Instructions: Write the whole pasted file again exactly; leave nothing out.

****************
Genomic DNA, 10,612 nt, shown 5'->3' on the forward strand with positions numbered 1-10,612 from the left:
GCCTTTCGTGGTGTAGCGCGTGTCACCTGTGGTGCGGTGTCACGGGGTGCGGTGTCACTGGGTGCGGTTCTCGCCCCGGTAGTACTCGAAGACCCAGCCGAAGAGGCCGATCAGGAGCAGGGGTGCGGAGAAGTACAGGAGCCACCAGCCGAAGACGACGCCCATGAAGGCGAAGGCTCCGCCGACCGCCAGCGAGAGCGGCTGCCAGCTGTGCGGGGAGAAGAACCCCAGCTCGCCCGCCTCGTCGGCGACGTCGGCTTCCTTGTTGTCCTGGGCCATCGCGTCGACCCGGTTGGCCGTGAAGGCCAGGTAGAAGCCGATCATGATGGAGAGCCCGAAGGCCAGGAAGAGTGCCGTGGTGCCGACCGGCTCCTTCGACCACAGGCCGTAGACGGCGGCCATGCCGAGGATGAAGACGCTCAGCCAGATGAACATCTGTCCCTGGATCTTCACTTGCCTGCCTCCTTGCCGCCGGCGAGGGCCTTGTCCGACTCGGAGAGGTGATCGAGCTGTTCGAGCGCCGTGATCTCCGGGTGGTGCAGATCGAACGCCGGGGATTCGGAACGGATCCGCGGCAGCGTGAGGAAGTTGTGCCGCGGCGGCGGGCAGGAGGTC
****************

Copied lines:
Genomic DNA, 10,612 nt, shown 5'->3' on the forward strand with positions numbered 1-10,612 from the left:
GCCTTTCGTGGTGTAGCGCGTGTCACCTGTGGTGCGGTGTCACGGGGTGCGGTGTCACTGGGTGCGGTTCTCGCCCCGGTAGTACTCGAAGACCCAGCCGAAGAGGCCGATCAGGAGCAGGGGTGCGGAGAAGTACAGGAGCCACCAGCCGAAGACGACGCCCATGAAGGCGAAGGCTCCGCCGACCGCCAGCGAGAGCGGCTGCCAGCTGTGCGGGGAGAAGAACCCCAGCTCGCCCGCCTCGTCGGCGACGTCGGCTTCCTTGTTGTCCTGGGCCATCGCGTCGACCCGGTTGGCCGTGAAGGCCAGGTAGAAGCCGATCATGATGGAGAGCCCGAAGGCCAGGAAGAGTGCCGTGGTGCCGACCGGCTCCTTCGACCACAGGCCGTAGACGGCGGCCATGCCGAGGATGAAGACGCTCAGCCAGATGAACATCTGTCCCTGGATCTTCACTTGCCTGCCTCCTTGCCGCCGGCGAGGGCCTTGTCCGACTCGGAGAGGTGATCGAGCTGTTCGAGCGCCGTGATCTCCGGGTGGTGCAGATCGAACGCCGGGGATTCGGAACGGATCCGCGGCAGCGTGAGGAAGTTGTGCCGCGGCGGCGGGCAGGAGGTC